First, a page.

Ticker: PulteGroup, Inc. (PHM)
Rating: Downgrade from Buy to Hold
The 2012 story for PHM was very positive. We had shares Buy-rated at the beginning of the year and benefited from the stock in our long-term portfolios. Housing stocks have been the brightest story of 2012, but are they setting up for a flat 2013? We believe so. The problem for most of these stocks is that they have more than priced in their growth potential for 2013 and beyond. Taking PHM as an example, the company is now operating with a 44 PE and 20 future PE for us. While we see the company as in a definite growth mode, a 20 future PE is still showing a lot of future potential is pricing into the stock. As our model below shows, we believe PHM should see another 175% growth in operating income through 2016. With that much growth being priced into the model, we still only come up with a $17 price target, which is under where shares are currently. Additionally, we believe housing has more potential growth risk than most industries due to its connection to mortgage rates.
The company's latest quarter was fantastic, and we will not deny this. We had a Buy-rating moving into it. The company saw new home orders rise 27% to 4,544 along with a 6% jump in price as buyers continue to be attracted to new homes with mortgage rates very low. That trend should continue for all homebuilders with the Fed continuing to buy up Treasury bonds and liquidate markets, keeping rates low on loans. The company saw profits of $177M vs. a loss of $129M one-year prior. Additionally, the company has started to increase margins again as gross margins jumped from under 19% to over 21% in the latest quarter. We do not deny the story is bullish for PHM. The problem is that some threats remain, and the market has priced in the best-case scenario for PHM at this point.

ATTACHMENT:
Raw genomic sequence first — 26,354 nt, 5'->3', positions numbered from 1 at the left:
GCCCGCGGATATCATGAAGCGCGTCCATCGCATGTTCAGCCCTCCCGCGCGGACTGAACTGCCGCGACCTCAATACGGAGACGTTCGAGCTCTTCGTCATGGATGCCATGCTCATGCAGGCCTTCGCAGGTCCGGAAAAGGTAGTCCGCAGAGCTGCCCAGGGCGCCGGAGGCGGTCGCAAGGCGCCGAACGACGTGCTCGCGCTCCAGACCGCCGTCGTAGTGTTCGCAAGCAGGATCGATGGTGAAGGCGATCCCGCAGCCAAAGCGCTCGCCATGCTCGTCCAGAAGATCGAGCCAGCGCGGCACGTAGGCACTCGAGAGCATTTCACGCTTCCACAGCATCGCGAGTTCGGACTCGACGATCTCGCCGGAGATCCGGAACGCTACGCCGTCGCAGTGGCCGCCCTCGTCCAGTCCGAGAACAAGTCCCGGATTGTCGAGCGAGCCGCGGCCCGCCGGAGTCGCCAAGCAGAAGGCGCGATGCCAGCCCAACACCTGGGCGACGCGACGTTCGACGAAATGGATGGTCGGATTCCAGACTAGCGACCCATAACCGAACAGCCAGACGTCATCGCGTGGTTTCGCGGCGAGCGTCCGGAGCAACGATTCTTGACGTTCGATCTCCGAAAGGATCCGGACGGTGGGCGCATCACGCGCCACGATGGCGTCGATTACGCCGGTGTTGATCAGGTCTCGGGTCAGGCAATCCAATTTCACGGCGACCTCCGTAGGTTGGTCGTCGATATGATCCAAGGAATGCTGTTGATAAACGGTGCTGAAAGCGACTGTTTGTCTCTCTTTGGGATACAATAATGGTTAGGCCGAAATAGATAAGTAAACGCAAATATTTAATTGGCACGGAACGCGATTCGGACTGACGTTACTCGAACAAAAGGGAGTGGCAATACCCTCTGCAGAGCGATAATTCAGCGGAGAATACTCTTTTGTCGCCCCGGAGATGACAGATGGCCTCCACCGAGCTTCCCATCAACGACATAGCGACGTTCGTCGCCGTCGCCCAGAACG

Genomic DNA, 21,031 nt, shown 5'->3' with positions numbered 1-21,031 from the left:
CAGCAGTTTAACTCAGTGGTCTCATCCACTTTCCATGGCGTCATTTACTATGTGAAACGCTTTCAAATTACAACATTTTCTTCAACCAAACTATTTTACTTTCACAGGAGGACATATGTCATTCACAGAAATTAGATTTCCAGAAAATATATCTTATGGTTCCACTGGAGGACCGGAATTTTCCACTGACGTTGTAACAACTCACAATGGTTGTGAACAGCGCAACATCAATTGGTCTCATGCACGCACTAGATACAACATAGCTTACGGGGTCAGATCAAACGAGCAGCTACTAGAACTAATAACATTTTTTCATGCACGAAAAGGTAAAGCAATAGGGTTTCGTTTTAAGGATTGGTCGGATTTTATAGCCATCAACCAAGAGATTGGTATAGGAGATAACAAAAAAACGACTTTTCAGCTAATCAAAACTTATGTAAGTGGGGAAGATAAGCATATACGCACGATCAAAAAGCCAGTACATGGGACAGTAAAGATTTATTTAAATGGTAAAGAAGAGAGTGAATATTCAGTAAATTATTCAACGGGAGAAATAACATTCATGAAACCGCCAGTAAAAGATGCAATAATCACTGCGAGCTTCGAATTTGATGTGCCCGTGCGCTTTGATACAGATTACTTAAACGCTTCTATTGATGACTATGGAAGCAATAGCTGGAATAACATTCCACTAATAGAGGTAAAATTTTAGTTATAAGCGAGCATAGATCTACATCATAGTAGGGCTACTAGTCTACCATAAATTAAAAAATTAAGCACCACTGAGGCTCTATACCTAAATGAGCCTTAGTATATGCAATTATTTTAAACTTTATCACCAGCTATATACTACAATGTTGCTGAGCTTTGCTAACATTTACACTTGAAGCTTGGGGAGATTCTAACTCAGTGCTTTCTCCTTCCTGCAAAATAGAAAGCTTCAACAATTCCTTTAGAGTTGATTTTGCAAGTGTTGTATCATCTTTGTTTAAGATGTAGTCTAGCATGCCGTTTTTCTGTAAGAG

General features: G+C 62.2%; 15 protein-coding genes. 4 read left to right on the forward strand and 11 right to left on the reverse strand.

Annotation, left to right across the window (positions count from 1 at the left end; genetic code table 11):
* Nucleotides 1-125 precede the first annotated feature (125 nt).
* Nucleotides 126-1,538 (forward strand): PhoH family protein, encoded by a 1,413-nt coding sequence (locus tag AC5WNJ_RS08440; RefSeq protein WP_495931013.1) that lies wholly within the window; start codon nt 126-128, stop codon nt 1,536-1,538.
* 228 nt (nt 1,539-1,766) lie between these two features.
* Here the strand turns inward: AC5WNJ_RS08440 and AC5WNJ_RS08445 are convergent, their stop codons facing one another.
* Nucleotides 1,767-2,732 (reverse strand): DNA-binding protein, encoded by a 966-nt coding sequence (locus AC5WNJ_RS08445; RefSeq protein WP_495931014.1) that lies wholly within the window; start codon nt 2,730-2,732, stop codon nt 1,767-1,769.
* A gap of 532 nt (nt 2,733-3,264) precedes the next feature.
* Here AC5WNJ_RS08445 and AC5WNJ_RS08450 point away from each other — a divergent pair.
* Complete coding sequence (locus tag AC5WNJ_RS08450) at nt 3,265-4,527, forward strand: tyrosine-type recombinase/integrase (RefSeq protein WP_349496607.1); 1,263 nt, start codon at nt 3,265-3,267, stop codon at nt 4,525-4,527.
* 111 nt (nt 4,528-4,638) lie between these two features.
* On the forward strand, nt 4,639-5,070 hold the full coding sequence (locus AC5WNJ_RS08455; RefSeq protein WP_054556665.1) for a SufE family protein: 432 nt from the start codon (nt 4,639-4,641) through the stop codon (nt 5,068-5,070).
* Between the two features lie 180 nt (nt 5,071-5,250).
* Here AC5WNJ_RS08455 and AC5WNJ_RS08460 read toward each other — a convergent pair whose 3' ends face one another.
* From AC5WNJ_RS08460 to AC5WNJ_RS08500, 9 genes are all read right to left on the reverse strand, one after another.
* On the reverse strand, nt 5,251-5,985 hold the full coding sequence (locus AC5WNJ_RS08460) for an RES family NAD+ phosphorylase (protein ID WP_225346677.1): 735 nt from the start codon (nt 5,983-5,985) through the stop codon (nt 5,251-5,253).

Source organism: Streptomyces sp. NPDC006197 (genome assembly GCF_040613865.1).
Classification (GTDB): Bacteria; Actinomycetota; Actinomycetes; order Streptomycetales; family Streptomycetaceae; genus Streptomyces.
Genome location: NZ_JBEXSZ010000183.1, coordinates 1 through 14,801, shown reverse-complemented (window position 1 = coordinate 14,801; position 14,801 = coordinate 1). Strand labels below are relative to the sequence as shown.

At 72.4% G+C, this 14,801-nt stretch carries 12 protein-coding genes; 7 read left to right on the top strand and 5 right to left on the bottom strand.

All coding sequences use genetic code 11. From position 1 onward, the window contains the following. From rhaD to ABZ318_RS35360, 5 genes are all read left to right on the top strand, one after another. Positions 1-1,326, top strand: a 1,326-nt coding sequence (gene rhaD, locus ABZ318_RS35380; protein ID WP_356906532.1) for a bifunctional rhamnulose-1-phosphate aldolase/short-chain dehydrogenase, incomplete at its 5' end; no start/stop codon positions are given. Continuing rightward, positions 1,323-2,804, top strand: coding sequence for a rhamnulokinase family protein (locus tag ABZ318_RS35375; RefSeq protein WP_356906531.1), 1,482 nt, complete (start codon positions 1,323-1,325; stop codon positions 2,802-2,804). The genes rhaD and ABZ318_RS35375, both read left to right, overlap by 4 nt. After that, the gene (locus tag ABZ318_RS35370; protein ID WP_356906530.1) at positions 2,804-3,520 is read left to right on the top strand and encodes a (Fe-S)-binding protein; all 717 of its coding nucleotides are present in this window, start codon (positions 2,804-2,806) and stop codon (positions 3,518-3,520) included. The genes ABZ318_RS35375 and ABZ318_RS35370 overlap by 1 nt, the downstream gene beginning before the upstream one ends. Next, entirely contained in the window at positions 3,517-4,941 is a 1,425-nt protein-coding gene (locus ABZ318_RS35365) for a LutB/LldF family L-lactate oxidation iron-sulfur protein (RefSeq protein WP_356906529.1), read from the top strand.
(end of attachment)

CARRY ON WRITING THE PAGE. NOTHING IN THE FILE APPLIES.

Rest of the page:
First off, CEO Richard Dugas has commented that the company is being asked to by back 150-200 bad loans per month from Fannie Mae and Freddie Mac, which is up from the 50-100 they were doing earlier. The increase is likely due to the company's increase of free cash flow to $580M in the trailing twelve months compared to negative FCF in 2011. At the same time, the company says they will have to raise loan loss reserves, which will hurt equity value, if they are forced to make this change. Most of the bad loans are from Centex. Further, the home buyers that the company is seeing right now are due mostly to such low mortgage levels that are being held down by the Federal Reserve's actions and lack of strong consumer base. If the Fed pulls the plug or the unemployment rate dips, it could cause mortgage rates to rise, which may hurt demand. While we believe the trend is up over the next couple years, we are not as bullish that it's going to be a straight line up for housing as many share prices reflect. Some cyclical movement down in a long-term trend up should be expected. Share prices reflect a zero-to-sixty approach currently.
We do like PHM's efforts to increase its spending on land. The company is expected to increase its investment in land development and acquisition by $1.0B. The number of available new homes is actually diminishing, and this move is smart by PHM. The company, additionally, has strong geographic and product diversity, which is crucial. Different regions are seeing better recovery than others as well as different income levels, but these trends change quickly. Further, we like the company's continued payment of debt levels, which have declined by 29% since the end of 2010. They do still have $3B in long-term debt. That level is holding share prices in check, and a payment off of that debt level would increase our share price expectations. Yet, cash levels are diminishing, and the company is being forced to pay back bad Centex loans, which muddies the picture.
When stocks grow 150% in a year, most have missed the move. That's the case with PHM if you were not already in it. Our Hold rating means investors that hold should continue to hold. They have a solid housing company, but we do not expect significant upside in 2013. We also do not expect significant downside to Sell. For those not involved, if you see PHM see a significant dip to around $14, that is a great place to get involved. For those looking for housing exposure, we have a Buy-rating on M/I Homes (MHO) with a $40+ price target for 2013. Other companies that will be covered below are DR Horton (DHI), Standard Pacific (SPF) and Beazer Homes (BZH). We have a Hold rating and $20 price target on DHI. Hold rating on SPF with $7 price target, and we have a Sell rating on BZH with $12 price target.